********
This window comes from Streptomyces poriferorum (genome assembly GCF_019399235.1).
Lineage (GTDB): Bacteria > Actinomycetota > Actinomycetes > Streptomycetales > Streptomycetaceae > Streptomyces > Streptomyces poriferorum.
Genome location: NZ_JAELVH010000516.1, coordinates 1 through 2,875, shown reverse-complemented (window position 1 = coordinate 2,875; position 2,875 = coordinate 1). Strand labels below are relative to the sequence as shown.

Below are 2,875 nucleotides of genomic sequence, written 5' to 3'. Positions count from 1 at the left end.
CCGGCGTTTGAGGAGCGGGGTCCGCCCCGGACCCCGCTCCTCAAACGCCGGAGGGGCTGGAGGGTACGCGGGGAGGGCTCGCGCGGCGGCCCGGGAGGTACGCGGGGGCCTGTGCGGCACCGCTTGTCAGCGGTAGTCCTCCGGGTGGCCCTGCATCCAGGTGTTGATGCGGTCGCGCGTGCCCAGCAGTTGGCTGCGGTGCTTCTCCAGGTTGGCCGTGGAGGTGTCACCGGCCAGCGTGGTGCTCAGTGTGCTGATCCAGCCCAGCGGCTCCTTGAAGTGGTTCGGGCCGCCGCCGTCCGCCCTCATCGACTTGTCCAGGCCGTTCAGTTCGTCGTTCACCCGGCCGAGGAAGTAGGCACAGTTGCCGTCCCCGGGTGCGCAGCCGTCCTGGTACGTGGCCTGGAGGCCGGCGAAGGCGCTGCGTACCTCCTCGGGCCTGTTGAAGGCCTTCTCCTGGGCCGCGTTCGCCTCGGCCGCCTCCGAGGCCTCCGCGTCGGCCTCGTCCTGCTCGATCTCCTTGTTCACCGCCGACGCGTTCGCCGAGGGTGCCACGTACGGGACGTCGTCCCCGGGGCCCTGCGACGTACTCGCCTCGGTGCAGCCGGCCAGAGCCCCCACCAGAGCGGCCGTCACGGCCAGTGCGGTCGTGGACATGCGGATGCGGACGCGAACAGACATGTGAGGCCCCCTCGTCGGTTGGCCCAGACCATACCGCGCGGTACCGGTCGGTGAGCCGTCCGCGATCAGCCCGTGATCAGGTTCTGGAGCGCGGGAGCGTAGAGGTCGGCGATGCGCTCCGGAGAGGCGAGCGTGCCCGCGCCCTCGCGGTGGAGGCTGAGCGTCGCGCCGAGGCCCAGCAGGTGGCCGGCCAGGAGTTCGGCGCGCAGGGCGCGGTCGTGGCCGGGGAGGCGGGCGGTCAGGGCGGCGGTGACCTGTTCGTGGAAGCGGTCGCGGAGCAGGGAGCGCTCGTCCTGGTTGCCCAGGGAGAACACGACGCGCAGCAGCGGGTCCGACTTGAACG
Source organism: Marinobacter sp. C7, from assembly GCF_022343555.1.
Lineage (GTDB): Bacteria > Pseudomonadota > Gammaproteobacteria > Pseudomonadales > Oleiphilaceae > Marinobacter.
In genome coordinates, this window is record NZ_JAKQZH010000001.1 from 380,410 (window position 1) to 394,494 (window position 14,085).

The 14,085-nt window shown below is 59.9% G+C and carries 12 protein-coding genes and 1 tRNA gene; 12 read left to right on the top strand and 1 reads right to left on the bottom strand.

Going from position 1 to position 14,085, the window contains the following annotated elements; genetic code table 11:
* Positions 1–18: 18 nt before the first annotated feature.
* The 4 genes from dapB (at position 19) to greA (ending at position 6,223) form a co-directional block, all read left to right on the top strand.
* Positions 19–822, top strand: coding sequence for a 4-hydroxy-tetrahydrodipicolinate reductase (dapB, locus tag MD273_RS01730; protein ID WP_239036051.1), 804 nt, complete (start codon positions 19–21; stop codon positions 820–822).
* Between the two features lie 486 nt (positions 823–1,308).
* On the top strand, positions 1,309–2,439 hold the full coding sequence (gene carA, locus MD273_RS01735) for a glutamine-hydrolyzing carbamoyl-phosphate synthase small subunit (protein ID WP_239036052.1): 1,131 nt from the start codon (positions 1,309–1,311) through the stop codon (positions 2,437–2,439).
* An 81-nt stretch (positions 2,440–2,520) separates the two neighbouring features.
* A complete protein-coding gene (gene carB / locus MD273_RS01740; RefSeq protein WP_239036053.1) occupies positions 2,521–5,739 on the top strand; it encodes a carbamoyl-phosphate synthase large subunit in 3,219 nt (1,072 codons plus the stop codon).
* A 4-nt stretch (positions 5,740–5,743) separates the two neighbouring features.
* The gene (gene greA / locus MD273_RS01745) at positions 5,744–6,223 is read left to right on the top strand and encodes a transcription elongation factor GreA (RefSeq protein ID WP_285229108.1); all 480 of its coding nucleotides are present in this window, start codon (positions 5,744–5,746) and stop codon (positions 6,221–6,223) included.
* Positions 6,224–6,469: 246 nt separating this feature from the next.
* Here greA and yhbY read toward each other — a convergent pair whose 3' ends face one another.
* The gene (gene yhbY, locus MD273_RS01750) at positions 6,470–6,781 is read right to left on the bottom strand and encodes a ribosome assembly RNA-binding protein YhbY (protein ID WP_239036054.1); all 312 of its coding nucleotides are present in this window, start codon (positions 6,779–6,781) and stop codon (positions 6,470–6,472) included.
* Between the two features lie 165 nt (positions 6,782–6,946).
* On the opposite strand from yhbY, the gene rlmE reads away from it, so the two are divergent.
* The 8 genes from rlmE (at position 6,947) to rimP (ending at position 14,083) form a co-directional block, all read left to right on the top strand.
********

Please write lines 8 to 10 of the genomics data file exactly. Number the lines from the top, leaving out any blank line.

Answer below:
In genome coordinates, this window is record NZ_JAKQZH010000001.1 from 380,410 (window position 1) to 394,494 (window position 14,085).

The 14,085-nt window shown below is 59.9% G+C and carries 12 protein-coding genes and 1 tRNA gene; 12 read left to right on the top strand and 1 reads right to left on the bottom strand.

Going from position 1 to position 14,085, the window contains the following annotated elements; genetic code table 11: